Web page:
The tube 17 is connected to the proximal end of the casing preferably by a weldment 49, and serves as an extension of its proximal end with a smooth outside surface that provides a surface suitable for the seal 74 to seal against while the tube 17 is rotated and linearly moved through it. Alternatively, the system can be inserted directly through the introducer 20, in which case the seal 74′ provides the sealing around the tube 17. The casing can be driven (i.e., advanced and rotated), through the tube 17 by the physician.

FIGS. 6 and 6′ show side and end views, respectively, of the system disposed in a sleeve 71 with a biasing means in the form of an inflatable distal chamber 91 formed close to the distal end of a sleeve. When inflated, for example by a syringe (not shown), through a port 77 connected to a channel 93 formed between the sleeve's two concentric outer and inner layers 94 and 95, respectively, the chamber bears against the vessel's wall while centering the biasing sleeve in the vessel. Optional longitudinal ridges 96 (that can be extruded as a part of the inner layer) scaffold the channel 93. When deflated, the chamber conforms to the sleeve to minimize interference with its insertion into the vessel. The distal end section of the sleeve can be pre-curved, as shown in FIG. 1 and marked 71′, to direct the distal end of the system into a specific vessel and/or selectively bias it inside the vessel.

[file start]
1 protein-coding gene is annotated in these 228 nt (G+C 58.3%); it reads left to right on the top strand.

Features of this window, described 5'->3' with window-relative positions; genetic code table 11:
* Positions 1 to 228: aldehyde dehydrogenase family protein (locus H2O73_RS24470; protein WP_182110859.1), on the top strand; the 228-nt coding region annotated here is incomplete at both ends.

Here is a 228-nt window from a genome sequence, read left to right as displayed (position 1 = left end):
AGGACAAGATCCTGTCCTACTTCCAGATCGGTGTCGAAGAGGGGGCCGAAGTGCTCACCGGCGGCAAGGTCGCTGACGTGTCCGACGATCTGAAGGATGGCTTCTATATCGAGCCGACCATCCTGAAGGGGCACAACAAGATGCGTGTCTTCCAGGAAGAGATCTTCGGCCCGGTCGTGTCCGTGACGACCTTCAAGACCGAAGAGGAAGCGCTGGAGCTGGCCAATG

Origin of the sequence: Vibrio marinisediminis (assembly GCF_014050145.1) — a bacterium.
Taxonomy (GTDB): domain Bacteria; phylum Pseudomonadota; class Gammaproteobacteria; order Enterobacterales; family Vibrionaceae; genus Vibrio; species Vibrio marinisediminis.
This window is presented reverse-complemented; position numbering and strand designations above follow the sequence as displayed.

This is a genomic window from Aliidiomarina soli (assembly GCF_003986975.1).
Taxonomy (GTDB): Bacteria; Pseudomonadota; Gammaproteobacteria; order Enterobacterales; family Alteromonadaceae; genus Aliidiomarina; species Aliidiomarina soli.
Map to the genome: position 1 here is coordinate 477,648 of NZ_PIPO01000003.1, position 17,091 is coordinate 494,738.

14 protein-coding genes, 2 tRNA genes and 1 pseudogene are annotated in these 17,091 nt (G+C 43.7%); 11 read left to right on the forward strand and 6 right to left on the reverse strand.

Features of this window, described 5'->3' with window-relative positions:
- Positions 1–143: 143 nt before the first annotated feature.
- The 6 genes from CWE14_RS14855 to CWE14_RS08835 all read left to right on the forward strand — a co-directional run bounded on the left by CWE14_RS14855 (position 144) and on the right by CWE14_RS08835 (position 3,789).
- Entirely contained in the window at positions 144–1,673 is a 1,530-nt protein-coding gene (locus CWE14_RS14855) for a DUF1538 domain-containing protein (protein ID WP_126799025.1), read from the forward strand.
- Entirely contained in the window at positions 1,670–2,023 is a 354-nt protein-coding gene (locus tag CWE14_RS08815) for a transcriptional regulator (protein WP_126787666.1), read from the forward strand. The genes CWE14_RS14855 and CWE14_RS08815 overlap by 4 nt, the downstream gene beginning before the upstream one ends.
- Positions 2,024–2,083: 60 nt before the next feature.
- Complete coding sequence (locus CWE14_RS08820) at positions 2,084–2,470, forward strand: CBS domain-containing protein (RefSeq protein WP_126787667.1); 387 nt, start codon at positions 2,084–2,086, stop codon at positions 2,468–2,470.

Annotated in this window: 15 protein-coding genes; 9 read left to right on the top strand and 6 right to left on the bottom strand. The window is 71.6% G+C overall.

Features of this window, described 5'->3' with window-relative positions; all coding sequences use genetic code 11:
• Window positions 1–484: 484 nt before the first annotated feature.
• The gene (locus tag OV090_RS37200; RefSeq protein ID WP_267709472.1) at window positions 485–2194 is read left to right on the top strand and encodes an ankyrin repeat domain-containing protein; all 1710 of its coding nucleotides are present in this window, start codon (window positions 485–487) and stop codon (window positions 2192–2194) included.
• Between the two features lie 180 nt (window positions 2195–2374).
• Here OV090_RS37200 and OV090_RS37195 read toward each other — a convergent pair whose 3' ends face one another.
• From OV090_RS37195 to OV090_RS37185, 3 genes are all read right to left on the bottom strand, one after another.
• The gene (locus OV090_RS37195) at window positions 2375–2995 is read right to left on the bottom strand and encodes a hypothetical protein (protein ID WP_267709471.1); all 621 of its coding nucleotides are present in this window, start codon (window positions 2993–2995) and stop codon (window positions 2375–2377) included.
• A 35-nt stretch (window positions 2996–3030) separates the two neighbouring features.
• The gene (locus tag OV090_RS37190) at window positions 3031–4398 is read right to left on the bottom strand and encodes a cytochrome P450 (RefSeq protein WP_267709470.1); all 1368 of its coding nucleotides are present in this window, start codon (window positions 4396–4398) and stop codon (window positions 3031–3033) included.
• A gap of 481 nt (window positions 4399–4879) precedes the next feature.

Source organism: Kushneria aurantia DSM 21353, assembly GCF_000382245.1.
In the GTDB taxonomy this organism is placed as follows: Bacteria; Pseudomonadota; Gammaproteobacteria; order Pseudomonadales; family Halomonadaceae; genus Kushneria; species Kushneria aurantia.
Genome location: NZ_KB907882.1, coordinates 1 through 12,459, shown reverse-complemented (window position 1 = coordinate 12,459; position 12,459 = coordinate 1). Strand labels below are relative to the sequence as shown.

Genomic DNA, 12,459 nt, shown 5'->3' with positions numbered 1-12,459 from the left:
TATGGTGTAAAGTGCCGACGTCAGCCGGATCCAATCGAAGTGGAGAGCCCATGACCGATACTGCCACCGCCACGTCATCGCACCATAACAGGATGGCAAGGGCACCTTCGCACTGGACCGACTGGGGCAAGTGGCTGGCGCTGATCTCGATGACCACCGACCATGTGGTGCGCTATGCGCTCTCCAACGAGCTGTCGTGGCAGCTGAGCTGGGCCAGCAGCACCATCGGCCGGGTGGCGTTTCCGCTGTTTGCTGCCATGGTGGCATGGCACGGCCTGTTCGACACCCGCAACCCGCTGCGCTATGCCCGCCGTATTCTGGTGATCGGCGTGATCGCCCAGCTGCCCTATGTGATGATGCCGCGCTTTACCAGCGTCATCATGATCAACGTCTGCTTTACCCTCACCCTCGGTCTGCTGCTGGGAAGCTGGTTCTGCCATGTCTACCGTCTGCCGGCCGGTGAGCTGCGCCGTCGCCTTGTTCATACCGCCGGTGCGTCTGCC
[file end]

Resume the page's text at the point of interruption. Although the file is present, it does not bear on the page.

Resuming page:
An external port 72 that is connectable, for example, to a syringe (not shown) is connected to the flexible sleeve through an annular chamber 73 that is attached to the proximal end of the sleeve. The chamber is equipped with a seal 74 (note FIG. 6) that seals around a smooth outer surface of the tube 17. The sleeve 71 can be inserted into the vasculature directly or through a standard introducer 20 having a port 72′ that is also connectable, for example, to a syringe (not shown), a chamber 73′ and a seal 74′ that seals on the outer surface of sleeve 71 (standard introducers are sold by numerous companies, e.g.: Boston Scientific, Natick, Mass.; Cook, Bloomington, Ind.).